Newspaper Page Text
of an es asse of
nations that wOU
.I am electrie sysem
lee mee Ya
trouble there, there
S b you find
a, knew their use.
m ous glands are as
a- _L1Wtoi0the fbody as an
, water supply, or
~W ~tmyrod gland iidefoe
the cld becomes idiotic.
feeding thyroid glands of
iaheas, mental efficiency is re
adrenal glands control eir
"laties of the blood of life and
throughout the system.
owder put on an open wound
will stop flowing of' blood in
taatly. In public schools in
Chiesfo, to correct mental de
ftTn children, glands of sheep
be used. Some will be hor
rifedto think that man is so
much of a machine as to be
benefited mentally, therefore
spiritually, by part of the car
cass of a sheep.
The horror is not justified. The
body is the machine through which
the airit works. If the body gets
out of order, the spirit cannot ex
Paderewski could not play his
piano if you cut half the chords
im4Thvat the rest out of tune.
o body is the piano, the spirit
The piano tuner fixes the piano
that Paderewski may play.
The ical doctor fixes the
bod Ortthe spirit may express
Mtee thrugh it. More power to
th gland experiments in Chicago
and evbrywhere els.
Redemacher. policeman that
Orew his wife into the water,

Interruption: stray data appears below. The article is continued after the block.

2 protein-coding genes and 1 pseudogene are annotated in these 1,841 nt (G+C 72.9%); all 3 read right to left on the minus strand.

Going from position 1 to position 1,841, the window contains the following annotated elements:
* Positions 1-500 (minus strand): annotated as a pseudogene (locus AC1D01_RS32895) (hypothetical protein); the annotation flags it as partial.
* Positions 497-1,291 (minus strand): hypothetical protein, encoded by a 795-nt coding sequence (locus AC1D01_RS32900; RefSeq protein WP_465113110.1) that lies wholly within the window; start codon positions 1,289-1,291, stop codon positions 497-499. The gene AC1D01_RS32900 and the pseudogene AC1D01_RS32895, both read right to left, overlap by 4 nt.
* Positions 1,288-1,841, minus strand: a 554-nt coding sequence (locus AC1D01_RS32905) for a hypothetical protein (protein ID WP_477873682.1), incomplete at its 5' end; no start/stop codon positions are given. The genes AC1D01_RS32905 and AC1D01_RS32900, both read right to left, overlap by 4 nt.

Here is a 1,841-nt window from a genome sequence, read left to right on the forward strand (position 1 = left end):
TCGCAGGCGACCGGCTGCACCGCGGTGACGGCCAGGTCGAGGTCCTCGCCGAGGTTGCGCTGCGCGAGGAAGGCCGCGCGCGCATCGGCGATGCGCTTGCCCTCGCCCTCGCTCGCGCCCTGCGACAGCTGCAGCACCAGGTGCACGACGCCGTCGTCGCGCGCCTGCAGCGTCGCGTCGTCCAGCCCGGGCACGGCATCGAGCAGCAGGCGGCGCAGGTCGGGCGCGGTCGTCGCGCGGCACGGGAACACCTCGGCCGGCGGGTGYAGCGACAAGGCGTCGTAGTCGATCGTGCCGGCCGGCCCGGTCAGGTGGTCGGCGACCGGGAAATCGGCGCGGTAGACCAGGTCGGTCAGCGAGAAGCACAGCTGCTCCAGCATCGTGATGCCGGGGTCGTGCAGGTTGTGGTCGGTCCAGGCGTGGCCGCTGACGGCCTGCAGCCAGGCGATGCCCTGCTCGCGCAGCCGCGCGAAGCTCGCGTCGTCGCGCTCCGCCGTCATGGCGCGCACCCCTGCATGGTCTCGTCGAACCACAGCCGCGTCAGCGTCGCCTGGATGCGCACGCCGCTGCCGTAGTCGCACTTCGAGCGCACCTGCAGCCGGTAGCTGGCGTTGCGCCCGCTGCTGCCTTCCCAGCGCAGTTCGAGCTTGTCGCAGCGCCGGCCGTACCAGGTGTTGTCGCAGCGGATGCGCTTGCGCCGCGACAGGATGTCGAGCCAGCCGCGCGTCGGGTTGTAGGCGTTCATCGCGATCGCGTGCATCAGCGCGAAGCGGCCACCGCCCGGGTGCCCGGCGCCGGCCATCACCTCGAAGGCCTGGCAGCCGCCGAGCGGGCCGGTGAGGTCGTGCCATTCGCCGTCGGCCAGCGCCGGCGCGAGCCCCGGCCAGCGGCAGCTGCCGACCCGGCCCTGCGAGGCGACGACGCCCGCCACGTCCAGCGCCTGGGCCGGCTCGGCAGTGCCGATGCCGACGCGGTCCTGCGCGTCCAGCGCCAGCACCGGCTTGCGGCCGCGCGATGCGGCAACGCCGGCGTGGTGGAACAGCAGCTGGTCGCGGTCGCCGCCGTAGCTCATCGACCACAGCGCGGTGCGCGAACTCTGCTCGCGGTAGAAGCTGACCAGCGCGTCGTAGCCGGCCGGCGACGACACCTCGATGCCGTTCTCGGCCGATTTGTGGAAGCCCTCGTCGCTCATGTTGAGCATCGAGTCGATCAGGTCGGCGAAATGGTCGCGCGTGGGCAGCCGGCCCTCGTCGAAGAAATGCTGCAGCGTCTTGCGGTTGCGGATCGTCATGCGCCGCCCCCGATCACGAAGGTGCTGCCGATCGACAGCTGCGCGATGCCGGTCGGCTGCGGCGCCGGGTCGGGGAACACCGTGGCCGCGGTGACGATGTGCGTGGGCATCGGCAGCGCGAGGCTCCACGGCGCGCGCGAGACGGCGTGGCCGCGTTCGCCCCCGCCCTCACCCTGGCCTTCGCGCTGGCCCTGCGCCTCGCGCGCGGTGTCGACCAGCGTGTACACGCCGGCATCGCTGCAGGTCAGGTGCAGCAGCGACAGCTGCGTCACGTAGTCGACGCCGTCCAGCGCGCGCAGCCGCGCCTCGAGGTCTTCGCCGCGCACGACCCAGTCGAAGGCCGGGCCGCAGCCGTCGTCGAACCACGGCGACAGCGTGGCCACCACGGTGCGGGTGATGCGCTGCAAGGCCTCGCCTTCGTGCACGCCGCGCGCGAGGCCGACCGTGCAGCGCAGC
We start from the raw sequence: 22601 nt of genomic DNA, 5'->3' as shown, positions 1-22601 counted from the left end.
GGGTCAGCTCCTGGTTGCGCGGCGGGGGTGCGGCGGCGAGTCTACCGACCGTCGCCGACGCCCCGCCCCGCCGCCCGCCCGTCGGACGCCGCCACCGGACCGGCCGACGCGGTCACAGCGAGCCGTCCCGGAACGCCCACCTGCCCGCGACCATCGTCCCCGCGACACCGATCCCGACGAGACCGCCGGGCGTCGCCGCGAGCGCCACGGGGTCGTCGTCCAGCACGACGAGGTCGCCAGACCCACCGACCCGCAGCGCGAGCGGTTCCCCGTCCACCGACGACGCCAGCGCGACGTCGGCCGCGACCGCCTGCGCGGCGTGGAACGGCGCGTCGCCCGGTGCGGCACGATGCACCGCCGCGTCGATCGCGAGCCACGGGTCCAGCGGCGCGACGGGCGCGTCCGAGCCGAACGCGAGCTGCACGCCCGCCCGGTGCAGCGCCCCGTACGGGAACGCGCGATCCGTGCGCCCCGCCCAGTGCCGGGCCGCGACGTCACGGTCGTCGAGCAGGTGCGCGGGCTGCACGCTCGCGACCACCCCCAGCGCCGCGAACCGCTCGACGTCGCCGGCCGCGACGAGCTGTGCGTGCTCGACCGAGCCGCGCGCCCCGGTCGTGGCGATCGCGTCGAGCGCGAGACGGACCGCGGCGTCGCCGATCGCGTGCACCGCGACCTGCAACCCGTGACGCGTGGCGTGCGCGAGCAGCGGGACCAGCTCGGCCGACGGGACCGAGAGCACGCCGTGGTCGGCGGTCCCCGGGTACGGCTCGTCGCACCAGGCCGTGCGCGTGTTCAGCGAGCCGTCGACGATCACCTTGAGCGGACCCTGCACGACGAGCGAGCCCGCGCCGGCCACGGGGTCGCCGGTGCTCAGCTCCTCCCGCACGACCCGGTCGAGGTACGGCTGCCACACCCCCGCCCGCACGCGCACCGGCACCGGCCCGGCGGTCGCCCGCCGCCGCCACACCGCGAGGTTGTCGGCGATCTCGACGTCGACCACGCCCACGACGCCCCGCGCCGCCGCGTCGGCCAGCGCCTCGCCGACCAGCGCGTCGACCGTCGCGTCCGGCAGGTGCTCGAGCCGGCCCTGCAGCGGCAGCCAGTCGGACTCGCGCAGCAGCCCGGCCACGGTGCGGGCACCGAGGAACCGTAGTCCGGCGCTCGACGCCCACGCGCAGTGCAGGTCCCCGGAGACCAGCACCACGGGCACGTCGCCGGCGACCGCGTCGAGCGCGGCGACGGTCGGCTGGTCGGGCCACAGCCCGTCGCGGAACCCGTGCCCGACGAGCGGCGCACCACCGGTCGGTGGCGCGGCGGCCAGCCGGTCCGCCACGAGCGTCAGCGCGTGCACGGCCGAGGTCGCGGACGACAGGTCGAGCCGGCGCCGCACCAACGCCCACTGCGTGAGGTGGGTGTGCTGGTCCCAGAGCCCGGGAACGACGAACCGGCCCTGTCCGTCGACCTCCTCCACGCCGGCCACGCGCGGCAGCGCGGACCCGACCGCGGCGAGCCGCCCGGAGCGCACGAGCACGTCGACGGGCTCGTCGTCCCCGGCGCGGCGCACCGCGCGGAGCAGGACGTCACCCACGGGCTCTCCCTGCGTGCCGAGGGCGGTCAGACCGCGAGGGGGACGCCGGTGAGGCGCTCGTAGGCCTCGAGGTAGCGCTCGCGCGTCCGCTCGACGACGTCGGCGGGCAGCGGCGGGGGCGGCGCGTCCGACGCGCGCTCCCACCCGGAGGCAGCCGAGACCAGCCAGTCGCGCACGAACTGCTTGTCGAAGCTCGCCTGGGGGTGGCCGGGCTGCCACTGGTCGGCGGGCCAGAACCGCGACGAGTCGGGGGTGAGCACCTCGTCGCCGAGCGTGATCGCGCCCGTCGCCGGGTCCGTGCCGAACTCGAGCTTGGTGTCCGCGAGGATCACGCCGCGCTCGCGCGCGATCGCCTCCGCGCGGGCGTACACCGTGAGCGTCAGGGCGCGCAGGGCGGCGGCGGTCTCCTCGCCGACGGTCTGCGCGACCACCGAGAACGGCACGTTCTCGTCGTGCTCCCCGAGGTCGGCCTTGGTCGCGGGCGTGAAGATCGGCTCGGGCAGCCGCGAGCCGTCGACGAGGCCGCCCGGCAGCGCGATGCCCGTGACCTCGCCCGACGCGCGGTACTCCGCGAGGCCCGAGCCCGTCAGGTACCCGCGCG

be yesterday his term of life
Ipu ment. We know approxi
what happens to him after
door in Marquette closes
him-the narrow cell, the
monotony, the life a good deal
" than death.
ta interesting would be to
*n-" 1what ha eeto his wife
the and the door of
d=cosed upon he. W~hat hap
whem the *dor on th
N other door opens? How
t arethe prisoner, think
3, Itover on the edge of his
ranow bed, in the night, and the
it of the wife, driven out by
What is postponed does not
happen sometimes. President Har
ding's tact may at least postpone
the railroad strike. On both sides
there is evidence of uncertainty
and dislike for extreme measures.
Among the workers there is lack
of harmony. The men of the big
Pennsylvania railroad will go out
last. There is some doubt if they
will out at all, as many would
forfet pension rights.
The men that are ordered out
first to set the example and break
the ground do not like it.
In addition leaders of the men
realise that t strike will have to
be won in the face of Government
determination to prevent violence,
to man trains with troops, if neces
sary, offering jobs to the five mit
b lions of men looking for them, in
eluding many ex-soldiers, used to
When the war ended Government
discovered that It has real power
that can be used. This country
mih even do by Congressional